Support for a smoke free environment

(11.41am 13 June 2012, Parliament House Sydney)

I support the Tobacco Legislation Amendment Bill 2012, which will ban smoking in playgrounds, public sportsgrounds, swimming pools, public transport stops and entrances to public buildings from 7 January next year and in outdoor dining areas from 2015, although I wish that were sooner. We know the devastating impacts of smoking on health, such as the increased risks of heart disease, various cancers, diabetes and emphysema. While smoking rates are decreasing in the general population, many people continue to smoke and take up smoking, particularly younger people, low-income single parents, Aboriginal people, people in prison, people with a mental illness and people with a drug addiction. The impacts of smoking on the environment and health affect many members of the community.

The City of Sydney regularly receives complaints about cigarette litter and second-hand smoke, primarily from smoking outside central business district office blocks, areas that children frequent, on benches in parks or plazas, and outside licensed premises. Managing smoking in the public domain is a major challenge. The city undertakes a number of actions, including the Zero Waste Partners program, Butt Blitz campaigns, enforcement of littering offences, enforcement of ashtray provision and installation, refusal of tobacco sponsorship, prohibition of tobacco sales and promotions from mobile sites and provision of an outdoor dining ashtray. But councils can only prohibit smoking in public places by placing ordinance signs in each location. This involves a significant number of signs and would require the public to self-regulate by choosing to comply with signs to police smoking by others because signs can only be enforced if smoking is witnessed by a council ranger. This is not effective; rangers cannot be stationed in every place and the proliferation of signs would clutter the busy public domain.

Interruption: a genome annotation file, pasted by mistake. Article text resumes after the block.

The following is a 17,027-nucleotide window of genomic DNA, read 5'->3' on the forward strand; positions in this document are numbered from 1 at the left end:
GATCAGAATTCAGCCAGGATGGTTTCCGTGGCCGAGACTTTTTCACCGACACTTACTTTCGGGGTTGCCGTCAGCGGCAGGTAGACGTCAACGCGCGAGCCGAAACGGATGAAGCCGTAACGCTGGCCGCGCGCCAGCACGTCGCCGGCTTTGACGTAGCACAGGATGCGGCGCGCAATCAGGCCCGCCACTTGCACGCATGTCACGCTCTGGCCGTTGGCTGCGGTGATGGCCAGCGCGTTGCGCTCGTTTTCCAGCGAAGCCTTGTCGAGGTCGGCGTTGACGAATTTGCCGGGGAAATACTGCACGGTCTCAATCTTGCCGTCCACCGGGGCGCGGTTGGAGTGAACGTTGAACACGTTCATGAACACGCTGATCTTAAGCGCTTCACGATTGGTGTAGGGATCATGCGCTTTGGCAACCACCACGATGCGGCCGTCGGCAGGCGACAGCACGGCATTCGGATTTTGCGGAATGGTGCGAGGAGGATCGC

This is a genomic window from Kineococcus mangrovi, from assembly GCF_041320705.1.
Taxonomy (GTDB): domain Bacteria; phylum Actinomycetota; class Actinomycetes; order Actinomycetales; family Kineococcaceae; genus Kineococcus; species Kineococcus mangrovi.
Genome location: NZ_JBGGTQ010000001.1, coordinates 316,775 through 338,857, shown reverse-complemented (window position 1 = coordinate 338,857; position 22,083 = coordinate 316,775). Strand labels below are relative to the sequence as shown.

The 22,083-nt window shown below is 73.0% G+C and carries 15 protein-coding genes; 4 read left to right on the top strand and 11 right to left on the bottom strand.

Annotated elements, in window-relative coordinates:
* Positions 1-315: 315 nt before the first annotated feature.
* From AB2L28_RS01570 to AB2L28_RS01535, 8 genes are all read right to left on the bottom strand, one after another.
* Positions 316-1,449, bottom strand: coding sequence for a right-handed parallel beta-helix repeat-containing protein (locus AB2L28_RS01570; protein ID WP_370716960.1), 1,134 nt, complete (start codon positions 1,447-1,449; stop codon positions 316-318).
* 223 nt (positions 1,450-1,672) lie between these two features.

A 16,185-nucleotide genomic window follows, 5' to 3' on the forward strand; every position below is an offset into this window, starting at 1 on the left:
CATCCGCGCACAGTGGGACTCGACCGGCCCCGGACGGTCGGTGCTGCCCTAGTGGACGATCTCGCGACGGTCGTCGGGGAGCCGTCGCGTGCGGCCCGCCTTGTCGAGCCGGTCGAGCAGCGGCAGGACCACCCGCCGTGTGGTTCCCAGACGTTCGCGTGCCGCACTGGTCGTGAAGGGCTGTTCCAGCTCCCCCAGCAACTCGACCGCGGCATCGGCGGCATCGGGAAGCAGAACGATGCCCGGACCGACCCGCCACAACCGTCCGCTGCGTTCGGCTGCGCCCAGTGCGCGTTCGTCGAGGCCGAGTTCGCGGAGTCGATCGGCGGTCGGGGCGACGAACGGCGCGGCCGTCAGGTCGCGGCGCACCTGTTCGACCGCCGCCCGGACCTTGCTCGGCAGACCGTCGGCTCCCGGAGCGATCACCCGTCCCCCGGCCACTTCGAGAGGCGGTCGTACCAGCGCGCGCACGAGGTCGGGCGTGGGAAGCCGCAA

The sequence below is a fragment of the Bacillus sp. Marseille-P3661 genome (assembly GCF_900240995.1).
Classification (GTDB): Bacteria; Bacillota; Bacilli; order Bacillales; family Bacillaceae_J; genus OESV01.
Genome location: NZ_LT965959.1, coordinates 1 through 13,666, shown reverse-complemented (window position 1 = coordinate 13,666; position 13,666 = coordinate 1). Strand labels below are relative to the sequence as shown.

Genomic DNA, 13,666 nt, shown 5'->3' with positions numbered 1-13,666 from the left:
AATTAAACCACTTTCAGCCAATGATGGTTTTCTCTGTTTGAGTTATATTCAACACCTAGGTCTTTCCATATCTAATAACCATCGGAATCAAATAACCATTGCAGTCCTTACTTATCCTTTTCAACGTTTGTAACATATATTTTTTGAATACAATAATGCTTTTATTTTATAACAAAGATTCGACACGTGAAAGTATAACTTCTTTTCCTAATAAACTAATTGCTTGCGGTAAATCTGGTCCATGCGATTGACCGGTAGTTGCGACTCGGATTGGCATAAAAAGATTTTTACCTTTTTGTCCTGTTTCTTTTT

Some councils have imposed bans in outdoor dining areas by making it a condition of consent, but this cannot be retrospective, which means that new venues would be subject to rules that older venues are not. Bans can be imposed when footway licences come up for review, but these come up every three years and this approach would also create inconsistencies among the venues, punishing some over others. These approaches create inconsistencies among council areas and therefore community confusion. The New South Wales Heart Foundation's 2010 survey of smoking policy by councils highlights discrepancies. Out of 152 councils, 75 have smoking bans at playgrounds, 22 at outdoor dining areas, 35 at pools and 13 at bus shelters. This bill, fortunately, will create a uniform ban at outdoor areas where the impact of second-hand smoke is of great concern, thus sending a consistent message across the State of areas in which smoking is prohibited without the need for ordinance signs or specific conditions of consent. That will be very welcome.